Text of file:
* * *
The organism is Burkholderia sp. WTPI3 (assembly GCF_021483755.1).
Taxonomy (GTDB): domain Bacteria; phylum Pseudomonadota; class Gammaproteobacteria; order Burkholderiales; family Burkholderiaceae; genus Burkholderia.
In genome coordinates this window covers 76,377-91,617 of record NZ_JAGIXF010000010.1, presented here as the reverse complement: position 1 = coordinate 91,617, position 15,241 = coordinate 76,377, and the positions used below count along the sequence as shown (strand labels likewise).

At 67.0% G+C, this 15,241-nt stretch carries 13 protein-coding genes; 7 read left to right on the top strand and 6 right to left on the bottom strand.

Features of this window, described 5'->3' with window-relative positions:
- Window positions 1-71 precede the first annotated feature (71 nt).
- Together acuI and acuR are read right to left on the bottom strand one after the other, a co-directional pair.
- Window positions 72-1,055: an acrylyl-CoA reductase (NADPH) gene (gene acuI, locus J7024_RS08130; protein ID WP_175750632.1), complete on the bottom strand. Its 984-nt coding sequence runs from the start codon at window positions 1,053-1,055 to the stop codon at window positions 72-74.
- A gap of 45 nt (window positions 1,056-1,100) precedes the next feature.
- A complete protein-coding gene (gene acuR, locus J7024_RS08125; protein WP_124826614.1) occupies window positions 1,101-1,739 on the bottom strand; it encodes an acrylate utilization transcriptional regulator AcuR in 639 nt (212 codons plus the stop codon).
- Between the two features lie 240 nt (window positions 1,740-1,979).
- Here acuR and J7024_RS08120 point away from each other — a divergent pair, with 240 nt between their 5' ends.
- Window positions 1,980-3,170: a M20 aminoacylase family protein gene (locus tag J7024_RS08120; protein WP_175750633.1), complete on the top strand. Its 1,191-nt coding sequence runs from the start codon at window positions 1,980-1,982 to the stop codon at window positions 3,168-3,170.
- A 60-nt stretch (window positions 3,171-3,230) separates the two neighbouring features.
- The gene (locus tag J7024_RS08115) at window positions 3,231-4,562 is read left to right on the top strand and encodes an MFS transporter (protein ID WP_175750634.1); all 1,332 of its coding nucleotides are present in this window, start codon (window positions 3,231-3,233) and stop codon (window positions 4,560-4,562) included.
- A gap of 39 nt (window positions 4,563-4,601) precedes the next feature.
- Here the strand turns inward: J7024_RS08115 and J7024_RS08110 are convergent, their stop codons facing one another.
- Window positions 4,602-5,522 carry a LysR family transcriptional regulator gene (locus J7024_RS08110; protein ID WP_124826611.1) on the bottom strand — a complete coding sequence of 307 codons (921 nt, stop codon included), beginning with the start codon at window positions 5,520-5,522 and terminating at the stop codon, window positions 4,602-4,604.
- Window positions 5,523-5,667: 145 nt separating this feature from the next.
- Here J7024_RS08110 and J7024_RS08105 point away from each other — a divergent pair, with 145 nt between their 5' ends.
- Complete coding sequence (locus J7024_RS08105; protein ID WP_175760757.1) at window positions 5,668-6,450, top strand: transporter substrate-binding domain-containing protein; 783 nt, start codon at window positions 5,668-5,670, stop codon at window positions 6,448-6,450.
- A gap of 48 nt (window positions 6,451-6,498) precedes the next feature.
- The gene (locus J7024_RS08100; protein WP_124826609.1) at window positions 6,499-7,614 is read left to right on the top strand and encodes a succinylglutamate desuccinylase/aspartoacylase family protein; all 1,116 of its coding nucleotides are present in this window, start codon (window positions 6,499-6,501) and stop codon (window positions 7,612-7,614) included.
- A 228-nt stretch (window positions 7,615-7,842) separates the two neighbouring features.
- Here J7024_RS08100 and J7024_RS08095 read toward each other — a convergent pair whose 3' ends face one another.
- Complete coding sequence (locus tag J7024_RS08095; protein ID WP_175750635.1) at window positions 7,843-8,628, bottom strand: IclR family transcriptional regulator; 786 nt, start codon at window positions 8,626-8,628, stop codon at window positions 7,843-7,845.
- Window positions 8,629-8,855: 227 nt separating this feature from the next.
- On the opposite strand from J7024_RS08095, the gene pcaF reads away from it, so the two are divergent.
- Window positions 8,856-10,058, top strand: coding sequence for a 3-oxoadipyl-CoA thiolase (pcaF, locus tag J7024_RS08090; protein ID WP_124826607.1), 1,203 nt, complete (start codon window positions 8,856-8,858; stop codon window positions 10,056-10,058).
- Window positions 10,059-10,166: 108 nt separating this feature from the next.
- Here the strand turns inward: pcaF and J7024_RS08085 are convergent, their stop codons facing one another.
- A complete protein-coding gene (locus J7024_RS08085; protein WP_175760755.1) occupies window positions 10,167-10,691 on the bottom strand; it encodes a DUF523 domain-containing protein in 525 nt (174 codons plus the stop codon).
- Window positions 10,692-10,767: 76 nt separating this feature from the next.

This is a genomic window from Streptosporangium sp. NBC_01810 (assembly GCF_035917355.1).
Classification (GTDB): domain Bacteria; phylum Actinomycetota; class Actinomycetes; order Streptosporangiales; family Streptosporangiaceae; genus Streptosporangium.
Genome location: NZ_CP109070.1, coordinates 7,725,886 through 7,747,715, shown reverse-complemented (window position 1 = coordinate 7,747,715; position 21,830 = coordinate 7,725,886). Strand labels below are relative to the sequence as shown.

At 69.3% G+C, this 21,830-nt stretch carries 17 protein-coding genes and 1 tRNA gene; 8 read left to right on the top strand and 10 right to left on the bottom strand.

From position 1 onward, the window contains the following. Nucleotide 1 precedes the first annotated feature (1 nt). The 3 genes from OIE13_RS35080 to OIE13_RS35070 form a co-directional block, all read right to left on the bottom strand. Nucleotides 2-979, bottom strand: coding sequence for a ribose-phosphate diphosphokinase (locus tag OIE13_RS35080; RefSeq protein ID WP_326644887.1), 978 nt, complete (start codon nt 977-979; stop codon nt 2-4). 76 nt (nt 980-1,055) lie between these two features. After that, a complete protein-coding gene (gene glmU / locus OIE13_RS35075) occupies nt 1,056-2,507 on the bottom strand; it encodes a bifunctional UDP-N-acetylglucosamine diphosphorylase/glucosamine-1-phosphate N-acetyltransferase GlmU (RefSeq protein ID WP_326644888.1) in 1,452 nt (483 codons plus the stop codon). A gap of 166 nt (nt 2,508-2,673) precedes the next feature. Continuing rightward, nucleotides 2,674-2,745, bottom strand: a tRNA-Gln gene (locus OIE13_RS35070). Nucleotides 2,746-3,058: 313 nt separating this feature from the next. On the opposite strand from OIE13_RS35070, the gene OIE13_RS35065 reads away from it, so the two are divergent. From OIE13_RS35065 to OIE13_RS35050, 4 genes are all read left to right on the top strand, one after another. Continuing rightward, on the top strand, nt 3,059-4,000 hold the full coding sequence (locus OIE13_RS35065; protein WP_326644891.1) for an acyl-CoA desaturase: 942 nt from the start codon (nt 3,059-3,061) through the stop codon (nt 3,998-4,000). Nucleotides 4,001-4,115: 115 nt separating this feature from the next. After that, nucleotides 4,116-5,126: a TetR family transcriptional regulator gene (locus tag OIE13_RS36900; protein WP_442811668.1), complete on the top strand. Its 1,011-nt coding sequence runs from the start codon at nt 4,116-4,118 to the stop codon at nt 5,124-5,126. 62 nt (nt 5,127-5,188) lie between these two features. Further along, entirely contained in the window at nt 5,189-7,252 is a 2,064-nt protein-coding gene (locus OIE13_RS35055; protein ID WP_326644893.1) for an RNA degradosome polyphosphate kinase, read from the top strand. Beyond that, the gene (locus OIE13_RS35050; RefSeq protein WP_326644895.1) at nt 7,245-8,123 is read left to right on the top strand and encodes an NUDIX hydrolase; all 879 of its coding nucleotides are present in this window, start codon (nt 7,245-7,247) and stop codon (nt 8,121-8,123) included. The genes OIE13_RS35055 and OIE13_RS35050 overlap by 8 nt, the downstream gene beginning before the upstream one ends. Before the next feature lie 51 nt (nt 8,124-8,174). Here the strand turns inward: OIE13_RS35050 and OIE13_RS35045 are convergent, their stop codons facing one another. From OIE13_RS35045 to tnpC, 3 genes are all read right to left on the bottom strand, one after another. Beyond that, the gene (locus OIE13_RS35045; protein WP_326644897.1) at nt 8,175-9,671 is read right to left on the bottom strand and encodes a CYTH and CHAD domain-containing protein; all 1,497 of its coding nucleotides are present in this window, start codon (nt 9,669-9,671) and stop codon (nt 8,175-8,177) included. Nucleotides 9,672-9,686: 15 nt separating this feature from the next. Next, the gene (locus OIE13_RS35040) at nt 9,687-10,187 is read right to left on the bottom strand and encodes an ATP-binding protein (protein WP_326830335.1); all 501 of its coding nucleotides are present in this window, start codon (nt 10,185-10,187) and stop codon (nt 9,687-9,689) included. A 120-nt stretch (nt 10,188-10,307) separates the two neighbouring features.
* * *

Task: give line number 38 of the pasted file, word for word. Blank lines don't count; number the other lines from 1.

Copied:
From position 1 onward, the window contains the following. Nucleotide 1 precedes the first annotated feature (1 nt). The 3 genes from OIE13_RS35080 to OIE13_RS35070 form a co-directional block, all read right to left on the bottom strand. Nucleotides 2-979, bottom strand: coding sequence for a ribose-phosphate diphosphokinase (locus tag OIE13_RS35080; RefSeq protein ID WP_326644887.1), 978 nt, complete (start codon nt 977-979; stop codon nt 2-4). 76 nt (nt 980-1,055) lie between these two features. After that, a complete protein-coding gene (gene glmU / locus OIE13_RS35075) occupies nt 1,056-2,507 on the bottom strand; it encodes a bifunctional UDP-N-acetylglucosamine diphosphorylase/glucosamine-1-phosphate N-acetyltransferase GlmU (RefSeq protein ID WP_326644888.1) in 1,452 nt (483 codons plus the stop codon). A gap of 166 nt (nt 2,508-2,673) precedes the next feature. Continuing rightward, nucleotides 2,674-2,745, bottom strand: a tRNA-Gln gene (locus OIE13_RS35070). Nucleotides 2,746-3,058: 313 nt separating this feature from the next. On the opposite strand from OIE13_RS35070, the gene OIE13_RS35065 reads away from it, so the two are divergent. From OIE13_RS35065 to OIE13_RS35050, 4 genes are all read left to right on the top strand, one after another. Continuing rightward, on the top strand, nt 3,059-4,000 hold the full coding sequence (locus OIE13_RS35065; protein WP_326644891.1) for an acyl-CoA desaturase: 942 nt from the start codon (nt 3,059-3,061) through the stop codon (nt 3,998-4,000). Nucleotides 4,001-4,115: 115 nt separating this feature from the next. After that, nucleotides 4,116-5,126: a TetR family transcriptional regulator gene (locus tag OIE13_RS36900; protein WP_442811668.1), complete on the top strand. Its 1,011-nt coding sequence runs from the start codon at nt 4,116-4,118 to the stop codon at nt 5,124-5,126. 62 nt (nt 5,127-5,188) lie between these two features. Further along, entirely contained in the window at nt 5,189-7,252 is a 2,064-nt protein-coding gene (locus OIE13_RS35055; protein ID WP_326644893.1) for an RNA degradosome polyphosphate kinase, read from the top strand. Beyond that, the gene (locus OIE13_RS35050; RefSeq protein WP_326644895.1) at nt 7,245-8,123 is read left to right on the top strand and encodes an NUDIX hydrolase; all 879 of its coding nucleotides are present in this window, start codon (nt 7,245-7,247) and stop codon (nt 8,121-8,123) included. The genes OIE13_RS35055 and OIE13_RS35050 overlap by 8 nt, the downstream gene beginning before the upstream one ends. Before the next feature lie 51 nt (nt 8,124-8,174). Here the strand turns inward: OIE13_RS35050 and OIE13_RS35045 are convergent, their stop codons facing one another. From OIE13_RS35045 to tnpC, 3 genes are all read right to left on the bottom strand, one after another. Beyond that, the gene (locus OIE13_RS35045; protein WP_326644897.1) at nt 8,175-9,671 is read right to left on the bottom strand and encodes a CYTH and CHAD domain-containing protein; all 1,497 of its coding nucleotides are present in this window, start codon (nt 9,669-9,671) and stop codon (nt 8,175-8,177) included. Nucleotides 9,672-9,686: 15 nt separating this feature from the next. Next, the gene (locus OIE13_RS35040) at nt 9,687-10,187 is read right to left on the bottom strand and encodes an ATP-binding protein (protein WP_326830335.1); all 501 of its coding nucleotides are present in this window, start codon (nt 10,185-10,187) and stop codon (nt 9,687-9,689) included. A 120-nt stretch (nt 10,188-10,307) separates the two neighbouring features.